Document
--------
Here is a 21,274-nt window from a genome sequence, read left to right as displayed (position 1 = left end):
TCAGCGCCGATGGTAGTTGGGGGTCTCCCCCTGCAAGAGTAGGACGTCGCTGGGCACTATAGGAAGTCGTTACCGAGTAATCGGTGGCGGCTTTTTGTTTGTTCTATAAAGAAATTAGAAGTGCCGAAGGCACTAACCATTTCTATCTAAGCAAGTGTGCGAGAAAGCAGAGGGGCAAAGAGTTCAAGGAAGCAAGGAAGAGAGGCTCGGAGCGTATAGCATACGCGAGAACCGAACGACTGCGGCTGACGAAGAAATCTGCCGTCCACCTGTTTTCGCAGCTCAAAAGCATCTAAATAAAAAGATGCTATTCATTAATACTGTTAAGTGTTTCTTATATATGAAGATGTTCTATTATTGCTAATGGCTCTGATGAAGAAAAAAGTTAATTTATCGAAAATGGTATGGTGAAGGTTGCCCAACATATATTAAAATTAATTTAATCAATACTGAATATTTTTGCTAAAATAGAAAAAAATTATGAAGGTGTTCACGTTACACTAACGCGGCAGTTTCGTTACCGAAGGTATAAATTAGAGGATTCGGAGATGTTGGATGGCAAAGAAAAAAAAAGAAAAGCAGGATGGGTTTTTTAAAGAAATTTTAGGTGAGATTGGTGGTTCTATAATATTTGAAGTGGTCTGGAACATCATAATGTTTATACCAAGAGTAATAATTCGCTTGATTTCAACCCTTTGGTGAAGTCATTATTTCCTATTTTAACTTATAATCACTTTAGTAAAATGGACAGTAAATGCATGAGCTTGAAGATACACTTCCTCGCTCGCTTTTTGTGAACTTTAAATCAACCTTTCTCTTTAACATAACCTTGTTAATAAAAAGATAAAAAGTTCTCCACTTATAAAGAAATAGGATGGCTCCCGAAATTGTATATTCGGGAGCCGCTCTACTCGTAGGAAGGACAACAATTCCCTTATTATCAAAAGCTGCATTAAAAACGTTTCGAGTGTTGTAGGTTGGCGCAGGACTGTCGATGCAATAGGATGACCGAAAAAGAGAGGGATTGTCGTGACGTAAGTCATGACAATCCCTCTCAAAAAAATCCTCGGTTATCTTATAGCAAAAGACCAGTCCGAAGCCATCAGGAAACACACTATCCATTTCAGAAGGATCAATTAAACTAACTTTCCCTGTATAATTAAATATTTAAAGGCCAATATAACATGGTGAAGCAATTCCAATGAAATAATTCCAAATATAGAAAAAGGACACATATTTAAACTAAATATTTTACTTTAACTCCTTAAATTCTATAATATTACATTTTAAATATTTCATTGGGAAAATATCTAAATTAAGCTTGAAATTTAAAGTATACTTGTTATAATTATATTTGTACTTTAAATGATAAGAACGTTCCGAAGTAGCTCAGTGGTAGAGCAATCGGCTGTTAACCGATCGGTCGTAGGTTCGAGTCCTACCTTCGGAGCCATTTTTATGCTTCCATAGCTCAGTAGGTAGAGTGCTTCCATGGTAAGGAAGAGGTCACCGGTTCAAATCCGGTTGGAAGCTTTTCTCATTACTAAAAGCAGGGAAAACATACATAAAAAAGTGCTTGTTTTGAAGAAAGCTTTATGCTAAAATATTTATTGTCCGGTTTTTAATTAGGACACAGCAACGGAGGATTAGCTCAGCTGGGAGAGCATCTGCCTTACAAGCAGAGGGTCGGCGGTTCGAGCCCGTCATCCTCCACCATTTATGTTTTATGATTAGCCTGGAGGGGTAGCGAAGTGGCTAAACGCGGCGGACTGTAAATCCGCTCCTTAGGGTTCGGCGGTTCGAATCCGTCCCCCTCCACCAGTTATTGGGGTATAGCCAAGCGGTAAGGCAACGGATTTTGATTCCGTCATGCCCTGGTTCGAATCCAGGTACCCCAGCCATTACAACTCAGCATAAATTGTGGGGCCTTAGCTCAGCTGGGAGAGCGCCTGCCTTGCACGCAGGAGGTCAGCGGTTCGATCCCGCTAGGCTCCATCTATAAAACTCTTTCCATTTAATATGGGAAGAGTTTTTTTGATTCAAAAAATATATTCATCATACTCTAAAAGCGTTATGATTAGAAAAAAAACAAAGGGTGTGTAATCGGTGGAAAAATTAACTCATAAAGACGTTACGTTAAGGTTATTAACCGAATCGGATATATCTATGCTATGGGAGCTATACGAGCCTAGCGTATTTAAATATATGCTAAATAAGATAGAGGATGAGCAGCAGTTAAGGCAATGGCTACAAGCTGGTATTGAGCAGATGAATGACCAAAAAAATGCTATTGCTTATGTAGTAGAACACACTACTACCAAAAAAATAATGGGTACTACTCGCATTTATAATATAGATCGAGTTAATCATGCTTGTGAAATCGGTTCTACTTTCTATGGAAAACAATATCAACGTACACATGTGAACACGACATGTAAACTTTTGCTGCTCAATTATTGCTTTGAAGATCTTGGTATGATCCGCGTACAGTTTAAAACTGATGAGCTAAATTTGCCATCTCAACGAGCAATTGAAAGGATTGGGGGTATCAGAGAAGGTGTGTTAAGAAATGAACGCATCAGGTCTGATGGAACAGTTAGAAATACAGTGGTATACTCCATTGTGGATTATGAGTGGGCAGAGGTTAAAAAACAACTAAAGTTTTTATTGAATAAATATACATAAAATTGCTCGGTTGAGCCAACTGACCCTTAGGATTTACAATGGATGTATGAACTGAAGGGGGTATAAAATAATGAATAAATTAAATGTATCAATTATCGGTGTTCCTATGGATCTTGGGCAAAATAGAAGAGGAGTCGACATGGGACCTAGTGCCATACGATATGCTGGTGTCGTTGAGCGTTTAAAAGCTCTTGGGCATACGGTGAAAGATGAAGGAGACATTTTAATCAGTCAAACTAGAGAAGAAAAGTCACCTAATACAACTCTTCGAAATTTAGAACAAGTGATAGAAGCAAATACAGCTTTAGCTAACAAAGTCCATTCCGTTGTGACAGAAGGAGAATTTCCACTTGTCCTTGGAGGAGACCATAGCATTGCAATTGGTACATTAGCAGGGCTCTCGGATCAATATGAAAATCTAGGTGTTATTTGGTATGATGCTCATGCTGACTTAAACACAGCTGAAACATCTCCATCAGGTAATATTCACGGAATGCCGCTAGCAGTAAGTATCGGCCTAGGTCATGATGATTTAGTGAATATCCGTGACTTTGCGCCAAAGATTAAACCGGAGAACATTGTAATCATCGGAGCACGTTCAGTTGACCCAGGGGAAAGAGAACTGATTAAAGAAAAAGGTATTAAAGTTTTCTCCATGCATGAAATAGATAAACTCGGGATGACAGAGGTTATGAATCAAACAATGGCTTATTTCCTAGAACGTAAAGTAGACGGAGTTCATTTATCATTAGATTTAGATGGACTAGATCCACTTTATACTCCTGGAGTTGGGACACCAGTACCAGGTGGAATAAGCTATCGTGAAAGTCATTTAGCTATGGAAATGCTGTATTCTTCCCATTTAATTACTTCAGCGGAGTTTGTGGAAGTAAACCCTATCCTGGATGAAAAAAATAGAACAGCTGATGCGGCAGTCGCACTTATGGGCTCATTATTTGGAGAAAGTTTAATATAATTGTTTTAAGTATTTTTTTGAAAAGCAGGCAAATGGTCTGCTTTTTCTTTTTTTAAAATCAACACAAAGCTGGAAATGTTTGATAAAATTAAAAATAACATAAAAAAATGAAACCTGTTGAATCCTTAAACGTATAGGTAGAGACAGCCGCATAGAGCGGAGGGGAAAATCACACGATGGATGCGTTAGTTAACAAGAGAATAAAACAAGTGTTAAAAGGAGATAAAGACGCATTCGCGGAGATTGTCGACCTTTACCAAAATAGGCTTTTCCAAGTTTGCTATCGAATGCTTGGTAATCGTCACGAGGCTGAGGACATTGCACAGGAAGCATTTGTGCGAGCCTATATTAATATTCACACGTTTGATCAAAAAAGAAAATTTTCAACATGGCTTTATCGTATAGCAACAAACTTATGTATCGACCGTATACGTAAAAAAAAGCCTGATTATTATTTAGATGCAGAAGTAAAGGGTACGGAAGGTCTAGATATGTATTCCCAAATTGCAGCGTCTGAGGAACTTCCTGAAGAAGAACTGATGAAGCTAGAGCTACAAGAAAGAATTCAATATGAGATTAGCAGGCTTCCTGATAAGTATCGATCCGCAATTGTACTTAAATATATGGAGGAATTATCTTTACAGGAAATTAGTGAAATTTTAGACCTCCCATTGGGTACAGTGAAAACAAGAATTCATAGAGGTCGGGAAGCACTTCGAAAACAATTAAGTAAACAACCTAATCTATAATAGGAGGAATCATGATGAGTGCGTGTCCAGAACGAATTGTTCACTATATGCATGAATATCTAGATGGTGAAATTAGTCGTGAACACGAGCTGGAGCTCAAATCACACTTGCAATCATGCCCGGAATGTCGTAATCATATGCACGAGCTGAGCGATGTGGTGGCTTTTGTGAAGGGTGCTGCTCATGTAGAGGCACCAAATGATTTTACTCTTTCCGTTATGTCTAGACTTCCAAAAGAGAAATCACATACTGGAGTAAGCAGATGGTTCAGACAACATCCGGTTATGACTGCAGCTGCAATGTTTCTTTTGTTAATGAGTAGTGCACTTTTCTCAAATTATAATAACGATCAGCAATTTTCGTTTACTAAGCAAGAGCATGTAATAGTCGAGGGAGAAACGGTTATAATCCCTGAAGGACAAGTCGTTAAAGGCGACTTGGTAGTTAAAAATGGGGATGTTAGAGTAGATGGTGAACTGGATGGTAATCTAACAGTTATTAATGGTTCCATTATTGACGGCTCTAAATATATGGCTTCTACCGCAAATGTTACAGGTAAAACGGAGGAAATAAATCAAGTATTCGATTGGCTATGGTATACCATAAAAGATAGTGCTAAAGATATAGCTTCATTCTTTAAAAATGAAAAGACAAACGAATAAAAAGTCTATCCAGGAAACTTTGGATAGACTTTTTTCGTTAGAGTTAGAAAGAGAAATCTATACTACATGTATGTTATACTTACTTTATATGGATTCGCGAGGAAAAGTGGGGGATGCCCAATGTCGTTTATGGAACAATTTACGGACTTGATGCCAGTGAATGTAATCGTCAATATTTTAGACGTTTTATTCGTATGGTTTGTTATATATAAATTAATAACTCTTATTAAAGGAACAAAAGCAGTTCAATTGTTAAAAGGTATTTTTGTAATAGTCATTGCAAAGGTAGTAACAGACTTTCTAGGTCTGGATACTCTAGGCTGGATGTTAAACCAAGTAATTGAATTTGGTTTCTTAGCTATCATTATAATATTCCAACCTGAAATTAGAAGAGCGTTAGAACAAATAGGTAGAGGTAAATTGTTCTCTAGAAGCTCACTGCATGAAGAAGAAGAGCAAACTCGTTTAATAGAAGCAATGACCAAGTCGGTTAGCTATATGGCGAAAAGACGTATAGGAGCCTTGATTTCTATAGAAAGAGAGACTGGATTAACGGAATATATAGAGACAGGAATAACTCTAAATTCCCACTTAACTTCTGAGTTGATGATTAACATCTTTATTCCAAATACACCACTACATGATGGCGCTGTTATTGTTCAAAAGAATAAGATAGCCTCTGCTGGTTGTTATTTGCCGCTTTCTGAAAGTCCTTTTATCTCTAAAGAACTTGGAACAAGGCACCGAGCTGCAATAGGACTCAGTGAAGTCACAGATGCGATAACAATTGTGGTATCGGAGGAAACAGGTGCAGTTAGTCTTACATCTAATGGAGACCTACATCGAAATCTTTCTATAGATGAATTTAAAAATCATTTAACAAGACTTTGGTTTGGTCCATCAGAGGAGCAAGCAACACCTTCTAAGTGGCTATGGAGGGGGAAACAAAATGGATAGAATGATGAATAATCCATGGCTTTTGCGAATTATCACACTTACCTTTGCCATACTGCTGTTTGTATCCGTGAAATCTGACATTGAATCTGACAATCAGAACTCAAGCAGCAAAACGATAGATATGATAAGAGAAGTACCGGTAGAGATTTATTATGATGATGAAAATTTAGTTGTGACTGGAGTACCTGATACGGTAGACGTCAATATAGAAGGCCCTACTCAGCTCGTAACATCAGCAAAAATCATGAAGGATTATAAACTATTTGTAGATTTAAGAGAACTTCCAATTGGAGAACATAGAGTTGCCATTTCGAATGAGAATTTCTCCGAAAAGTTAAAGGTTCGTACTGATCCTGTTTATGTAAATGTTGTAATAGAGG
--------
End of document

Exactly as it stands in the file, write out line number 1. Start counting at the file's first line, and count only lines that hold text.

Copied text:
Here is a 21,274-nt window from a genome sequence, read left to right as displayed (position 1 = left end):